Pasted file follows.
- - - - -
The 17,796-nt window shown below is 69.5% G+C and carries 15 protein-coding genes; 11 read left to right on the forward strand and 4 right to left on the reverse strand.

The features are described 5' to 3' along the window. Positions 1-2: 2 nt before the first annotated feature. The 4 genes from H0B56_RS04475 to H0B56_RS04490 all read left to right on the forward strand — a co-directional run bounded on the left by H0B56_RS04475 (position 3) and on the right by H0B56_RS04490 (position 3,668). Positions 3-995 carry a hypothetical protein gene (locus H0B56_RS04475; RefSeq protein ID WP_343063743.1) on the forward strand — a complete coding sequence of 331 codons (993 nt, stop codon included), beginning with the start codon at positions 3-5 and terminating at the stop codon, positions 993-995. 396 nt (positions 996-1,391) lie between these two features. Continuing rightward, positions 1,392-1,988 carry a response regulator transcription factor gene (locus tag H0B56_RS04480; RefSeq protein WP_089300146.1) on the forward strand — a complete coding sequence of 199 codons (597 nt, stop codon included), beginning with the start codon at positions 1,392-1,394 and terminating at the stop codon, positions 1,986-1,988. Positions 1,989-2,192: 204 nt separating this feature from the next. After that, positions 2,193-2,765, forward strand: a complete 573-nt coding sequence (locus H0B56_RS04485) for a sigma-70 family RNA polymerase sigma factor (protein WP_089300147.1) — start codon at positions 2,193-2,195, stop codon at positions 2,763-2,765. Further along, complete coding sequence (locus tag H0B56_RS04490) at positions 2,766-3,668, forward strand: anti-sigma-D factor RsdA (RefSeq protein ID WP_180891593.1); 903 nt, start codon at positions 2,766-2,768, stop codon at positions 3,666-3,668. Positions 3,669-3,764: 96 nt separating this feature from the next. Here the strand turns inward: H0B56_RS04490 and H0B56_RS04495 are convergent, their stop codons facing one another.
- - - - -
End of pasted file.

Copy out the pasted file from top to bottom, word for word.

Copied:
The 17,796-nt window shown below is 69.5% G+C and carries 15 protein-coding genes; 11 read left to right on the forward strand and 4 right to left on the reverse strand.

The features are described 5' to 3' along the window. Positions 1-2: 2 nt before the first annotated feature. The 4 genes from H0B56_RS04475 to H0B56_RS04490 all read left to right on the forward strand — a co-directional run bounded on the left by H0B56_RS04475 (position 3) and on the right by H0B56_RS04490 (position 3,668). Positions 3-995 carry a hypothetical protein gene (locus H0B56_RS04475; RefSeq protein ID WP_343063743.1) on the forward strand — a complete coding sequence of 331 codons (993 nt, stop codon included), beginning with the start codon at positions 3-5 and terminating at the stop codon, positions 993-995. 396 nt (positions 996-1,391) lie between these two features. Continuing rightward, positions 1,392-1,988 carry a response regulator transcription factor gene (locus tag H0B56_RS04480; RefSeq protein WP_089300146.1) on the forward strand — a complete coding sequence of 199 codons (597 nt, stop codon included), beginning with the start codon at positions 1,392-1,394 and terminating at the stop codon, positions 1,986-1,988. Positions 1,989-2,192: 204 nt separating this feature from the next. After that, positions 2,193-2,765, forward strand: a complete 573-nt coding sequence (locus H0B56_RS04485) for a sigma-70 family RNA polymerase sigma factor (protein WP_089300147.1) — start codon at positions 2,193-2,195, stop codon at positions 2,763-2,765. Further along, complete coding sequence (locus tag H0B56_RS04490) at positions 2,766-3,668, forward strand: anti-sigma-D factor RsdA (RefSeq protein ID WP_180891593.1); 903 nt, start codon at positions 2,766-2,768, stop codon at positions 3,666-3,668. Positions 3,669-3,764: 96 nt separating this feature from the next. Here the strand turns inward: H0B56_RS04490 and H0B56_RS04495 are convergent, their stop codons facing one another.